3. College stress relief: Naps, video games, pizza, more naps, smoke things that make you want to eat more pizza, etc.
  4. Newly-minted worker stress relief: Go to happy hour, drink much beer, and lose sleep in the process, so your work suffers…
  5. Early retirement candidate: Go for a run! (And a few naps here and there…)
  6. Early retiree: What stress???

I owe a great deal to my lovely wife for introducing me to running. Running is an amazing stress reliever. That runner’s high is for real. I can go for long bike rides,  take walks, sling kettlebells around, etc. but no other workout comes as close as plain old running for clearing my mind and getting a lasting, positive “buzz” for hours afterwards. I generally go for 2.5 to 3 miles on an average run. No earbuds, no treadmills – gotta be outside, take it in.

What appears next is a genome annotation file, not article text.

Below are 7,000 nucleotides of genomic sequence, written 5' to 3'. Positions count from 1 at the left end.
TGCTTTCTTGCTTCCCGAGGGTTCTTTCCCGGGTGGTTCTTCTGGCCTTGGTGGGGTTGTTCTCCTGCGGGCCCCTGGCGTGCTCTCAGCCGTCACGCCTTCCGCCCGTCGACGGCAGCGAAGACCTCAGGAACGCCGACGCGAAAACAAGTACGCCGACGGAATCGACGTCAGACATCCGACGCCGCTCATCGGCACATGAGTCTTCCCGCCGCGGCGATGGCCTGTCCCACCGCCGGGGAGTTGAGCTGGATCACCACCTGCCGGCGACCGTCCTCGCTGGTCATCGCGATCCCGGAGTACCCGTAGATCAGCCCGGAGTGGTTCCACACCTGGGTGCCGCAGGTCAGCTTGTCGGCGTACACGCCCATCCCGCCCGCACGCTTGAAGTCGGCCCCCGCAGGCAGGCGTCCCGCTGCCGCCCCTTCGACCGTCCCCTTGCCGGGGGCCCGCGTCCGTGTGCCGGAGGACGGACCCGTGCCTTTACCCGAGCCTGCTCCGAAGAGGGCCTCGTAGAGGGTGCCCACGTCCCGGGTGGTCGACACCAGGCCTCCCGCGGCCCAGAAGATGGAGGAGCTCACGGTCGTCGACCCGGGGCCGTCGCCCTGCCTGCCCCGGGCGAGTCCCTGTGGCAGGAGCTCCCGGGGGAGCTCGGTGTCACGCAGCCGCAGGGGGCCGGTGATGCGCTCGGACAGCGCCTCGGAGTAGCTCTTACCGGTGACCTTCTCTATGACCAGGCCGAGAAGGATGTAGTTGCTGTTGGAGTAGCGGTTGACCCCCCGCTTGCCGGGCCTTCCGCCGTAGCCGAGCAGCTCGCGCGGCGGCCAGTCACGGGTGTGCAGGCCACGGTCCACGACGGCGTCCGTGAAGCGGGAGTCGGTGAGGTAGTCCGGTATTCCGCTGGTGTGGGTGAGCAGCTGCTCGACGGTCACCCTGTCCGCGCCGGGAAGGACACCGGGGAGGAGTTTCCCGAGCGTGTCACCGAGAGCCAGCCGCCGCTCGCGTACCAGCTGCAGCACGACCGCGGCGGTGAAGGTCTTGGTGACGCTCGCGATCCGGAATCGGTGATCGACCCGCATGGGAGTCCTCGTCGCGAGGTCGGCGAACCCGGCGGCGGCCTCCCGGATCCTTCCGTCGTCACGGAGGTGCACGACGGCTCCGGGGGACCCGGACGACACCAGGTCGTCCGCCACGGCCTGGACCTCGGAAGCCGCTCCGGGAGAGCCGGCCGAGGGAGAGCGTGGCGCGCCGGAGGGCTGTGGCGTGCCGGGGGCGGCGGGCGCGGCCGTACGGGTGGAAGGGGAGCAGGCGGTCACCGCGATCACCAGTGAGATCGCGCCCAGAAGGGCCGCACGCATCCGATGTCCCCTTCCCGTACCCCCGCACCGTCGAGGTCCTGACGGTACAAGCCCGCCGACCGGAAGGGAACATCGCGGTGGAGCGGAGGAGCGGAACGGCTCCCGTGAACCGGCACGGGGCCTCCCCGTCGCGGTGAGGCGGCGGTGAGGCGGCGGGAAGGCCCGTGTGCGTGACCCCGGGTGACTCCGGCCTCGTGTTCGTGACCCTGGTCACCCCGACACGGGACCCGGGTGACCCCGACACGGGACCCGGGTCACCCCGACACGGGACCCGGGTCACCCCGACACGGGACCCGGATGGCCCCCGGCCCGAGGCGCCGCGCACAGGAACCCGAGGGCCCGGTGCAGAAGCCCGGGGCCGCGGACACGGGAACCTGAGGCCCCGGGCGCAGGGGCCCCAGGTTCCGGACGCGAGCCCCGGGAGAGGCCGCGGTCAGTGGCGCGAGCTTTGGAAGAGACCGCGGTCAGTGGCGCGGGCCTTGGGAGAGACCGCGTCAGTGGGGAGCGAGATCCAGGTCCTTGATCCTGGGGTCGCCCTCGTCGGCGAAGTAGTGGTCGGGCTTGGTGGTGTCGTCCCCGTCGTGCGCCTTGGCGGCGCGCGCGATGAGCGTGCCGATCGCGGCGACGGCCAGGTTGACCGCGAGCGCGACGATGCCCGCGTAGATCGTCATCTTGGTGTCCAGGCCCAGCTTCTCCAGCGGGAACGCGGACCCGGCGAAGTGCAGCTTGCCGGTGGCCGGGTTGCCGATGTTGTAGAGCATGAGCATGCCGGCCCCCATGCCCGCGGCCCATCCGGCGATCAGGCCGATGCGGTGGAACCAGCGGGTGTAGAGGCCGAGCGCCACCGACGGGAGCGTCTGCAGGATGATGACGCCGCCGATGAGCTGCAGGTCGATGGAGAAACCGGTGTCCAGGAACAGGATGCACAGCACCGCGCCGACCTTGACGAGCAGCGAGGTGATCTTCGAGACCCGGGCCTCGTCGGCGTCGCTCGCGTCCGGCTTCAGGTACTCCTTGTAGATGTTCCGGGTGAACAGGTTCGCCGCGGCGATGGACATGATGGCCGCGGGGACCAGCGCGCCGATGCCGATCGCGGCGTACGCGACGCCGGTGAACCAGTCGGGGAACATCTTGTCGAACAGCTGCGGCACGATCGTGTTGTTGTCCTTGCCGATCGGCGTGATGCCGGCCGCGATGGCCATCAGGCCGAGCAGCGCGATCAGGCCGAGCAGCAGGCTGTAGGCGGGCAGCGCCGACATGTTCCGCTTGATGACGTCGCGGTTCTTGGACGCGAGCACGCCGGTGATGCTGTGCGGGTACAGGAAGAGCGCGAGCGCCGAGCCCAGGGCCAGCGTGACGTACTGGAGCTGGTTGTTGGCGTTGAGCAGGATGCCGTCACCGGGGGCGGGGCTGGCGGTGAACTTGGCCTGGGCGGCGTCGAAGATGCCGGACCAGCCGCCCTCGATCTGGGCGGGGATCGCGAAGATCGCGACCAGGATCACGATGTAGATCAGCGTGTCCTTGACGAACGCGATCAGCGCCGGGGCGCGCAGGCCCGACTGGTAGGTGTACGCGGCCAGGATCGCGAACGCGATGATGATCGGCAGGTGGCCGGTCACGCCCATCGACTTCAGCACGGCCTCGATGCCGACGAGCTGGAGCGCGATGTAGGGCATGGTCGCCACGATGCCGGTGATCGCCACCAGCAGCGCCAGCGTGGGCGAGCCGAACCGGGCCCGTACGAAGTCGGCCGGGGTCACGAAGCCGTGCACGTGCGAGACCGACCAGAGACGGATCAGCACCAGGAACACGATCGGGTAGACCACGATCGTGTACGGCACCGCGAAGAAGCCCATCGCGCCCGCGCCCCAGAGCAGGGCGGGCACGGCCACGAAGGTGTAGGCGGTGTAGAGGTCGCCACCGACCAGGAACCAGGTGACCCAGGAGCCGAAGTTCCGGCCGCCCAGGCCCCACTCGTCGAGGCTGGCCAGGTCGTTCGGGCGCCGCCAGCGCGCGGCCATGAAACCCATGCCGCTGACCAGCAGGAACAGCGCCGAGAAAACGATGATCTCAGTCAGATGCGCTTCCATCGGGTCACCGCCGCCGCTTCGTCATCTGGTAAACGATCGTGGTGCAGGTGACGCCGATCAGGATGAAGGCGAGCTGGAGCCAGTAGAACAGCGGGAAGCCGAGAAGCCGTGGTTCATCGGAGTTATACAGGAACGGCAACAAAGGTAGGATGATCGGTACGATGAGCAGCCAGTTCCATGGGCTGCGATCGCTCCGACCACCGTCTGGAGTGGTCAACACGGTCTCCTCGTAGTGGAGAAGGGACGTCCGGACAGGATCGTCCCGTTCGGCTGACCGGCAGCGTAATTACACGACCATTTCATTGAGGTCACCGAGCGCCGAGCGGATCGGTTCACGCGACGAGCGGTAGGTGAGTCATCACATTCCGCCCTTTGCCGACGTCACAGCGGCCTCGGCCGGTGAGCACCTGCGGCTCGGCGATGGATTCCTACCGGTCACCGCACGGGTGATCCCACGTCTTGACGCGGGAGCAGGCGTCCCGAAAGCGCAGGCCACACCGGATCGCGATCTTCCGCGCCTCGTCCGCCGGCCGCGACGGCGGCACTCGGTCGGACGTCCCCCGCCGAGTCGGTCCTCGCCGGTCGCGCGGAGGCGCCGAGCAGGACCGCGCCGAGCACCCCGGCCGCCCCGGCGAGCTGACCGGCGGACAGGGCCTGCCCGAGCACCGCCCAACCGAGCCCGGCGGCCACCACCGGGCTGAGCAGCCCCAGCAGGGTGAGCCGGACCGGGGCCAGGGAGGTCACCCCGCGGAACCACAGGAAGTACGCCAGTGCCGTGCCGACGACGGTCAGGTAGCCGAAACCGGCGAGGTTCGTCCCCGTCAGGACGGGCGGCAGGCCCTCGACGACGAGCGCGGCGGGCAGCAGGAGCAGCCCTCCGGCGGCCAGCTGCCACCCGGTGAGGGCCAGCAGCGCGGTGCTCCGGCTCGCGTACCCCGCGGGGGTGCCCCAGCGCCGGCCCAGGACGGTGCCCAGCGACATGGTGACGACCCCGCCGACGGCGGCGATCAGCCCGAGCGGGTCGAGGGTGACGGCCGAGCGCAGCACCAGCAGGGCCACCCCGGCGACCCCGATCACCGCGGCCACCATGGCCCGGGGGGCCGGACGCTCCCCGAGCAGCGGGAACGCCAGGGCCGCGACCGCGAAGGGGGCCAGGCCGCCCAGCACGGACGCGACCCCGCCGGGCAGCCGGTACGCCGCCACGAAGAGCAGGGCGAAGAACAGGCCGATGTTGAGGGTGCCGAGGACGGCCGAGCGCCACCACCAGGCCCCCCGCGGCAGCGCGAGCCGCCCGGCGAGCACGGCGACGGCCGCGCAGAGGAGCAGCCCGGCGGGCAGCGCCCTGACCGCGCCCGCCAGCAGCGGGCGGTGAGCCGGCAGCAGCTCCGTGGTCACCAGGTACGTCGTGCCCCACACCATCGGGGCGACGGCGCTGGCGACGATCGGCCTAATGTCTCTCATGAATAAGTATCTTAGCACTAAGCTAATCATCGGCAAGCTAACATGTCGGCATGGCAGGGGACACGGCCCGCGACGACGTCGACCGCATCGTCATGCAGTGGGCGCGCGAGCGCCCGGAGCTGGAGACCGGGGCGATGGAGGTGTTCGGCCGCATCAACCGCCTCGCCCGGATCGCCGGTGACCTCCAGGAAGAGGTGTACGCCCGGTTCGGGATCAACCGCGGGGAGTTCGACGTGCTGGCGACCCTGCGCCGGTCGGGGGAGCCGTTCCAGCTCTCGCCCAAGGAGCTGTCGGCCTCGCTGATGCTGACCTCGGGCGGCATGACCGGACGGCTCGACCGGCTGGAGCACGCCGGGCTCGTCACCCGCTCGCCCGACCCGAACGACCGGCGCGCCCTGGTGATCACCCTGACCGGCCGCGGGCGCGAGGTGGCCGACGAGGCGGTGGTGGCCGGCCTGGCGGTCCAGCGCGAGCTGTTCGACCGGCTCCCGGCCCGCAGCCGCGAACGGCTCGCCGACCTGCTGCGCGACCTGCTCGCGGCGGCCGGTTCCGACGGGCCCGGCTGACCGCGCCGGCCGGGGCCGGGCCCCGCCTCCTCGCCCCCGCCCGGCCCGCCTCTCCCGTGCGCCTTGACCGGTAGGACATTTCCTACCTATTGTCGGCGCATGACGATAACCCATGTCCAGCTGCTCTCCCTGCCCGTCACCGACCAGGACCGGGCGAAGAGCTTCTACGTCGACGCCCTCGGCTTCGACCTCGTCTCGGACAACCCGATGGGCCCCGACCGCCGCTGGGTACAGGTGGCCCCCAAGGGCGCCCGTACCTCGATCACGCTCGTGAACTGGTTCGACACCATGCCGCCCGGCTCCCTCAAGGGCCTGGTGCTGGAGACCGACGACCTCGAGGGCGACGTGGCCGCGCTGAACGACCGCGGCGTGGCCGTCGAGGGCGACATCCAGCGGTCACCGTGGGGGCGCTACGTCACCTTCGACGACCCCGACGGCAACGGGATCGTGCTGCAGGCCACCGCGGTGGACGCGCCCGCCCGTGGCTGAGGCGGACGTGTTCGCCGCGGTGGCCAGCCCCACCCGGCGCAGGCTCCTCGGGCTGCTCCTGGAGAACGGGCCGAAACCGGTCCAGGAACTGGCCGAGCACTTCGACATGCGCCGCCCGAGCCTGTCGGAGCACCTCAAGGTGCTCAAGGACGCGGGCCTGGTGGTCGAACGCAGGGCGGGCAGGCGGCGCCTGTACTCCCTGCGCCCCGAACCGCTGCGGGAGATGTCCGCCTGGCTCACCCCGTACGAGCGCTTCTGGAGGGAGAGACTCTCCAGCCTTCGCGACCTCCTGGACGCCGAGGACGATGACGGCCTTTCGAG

The other key bits of wisdom I try to abide by include:

  • getting at least 7.5 to 8 hours of sleep each night
  • keeping in touch and spending time with old friends
  • limiting carbs and limiting booze to one drink a day (maybe two on occasion)
  • reading books
  • playing and laughing (often) with the family (often overlooked, but so important)
  • making date nights
  • Pick a winning football team!

Stress is something we all have to deal with. Some of us are better than others are managing it. I know I’ve got a lot to learn myself. Now at mid-life, I’m still just a mere novice when it comes to managing my own stress, whether it’s in the workplace or at home. Maybe that’s ultimately why I have this early retirement goal?

Readers: How do you manage your stress? I’d love to learn from you!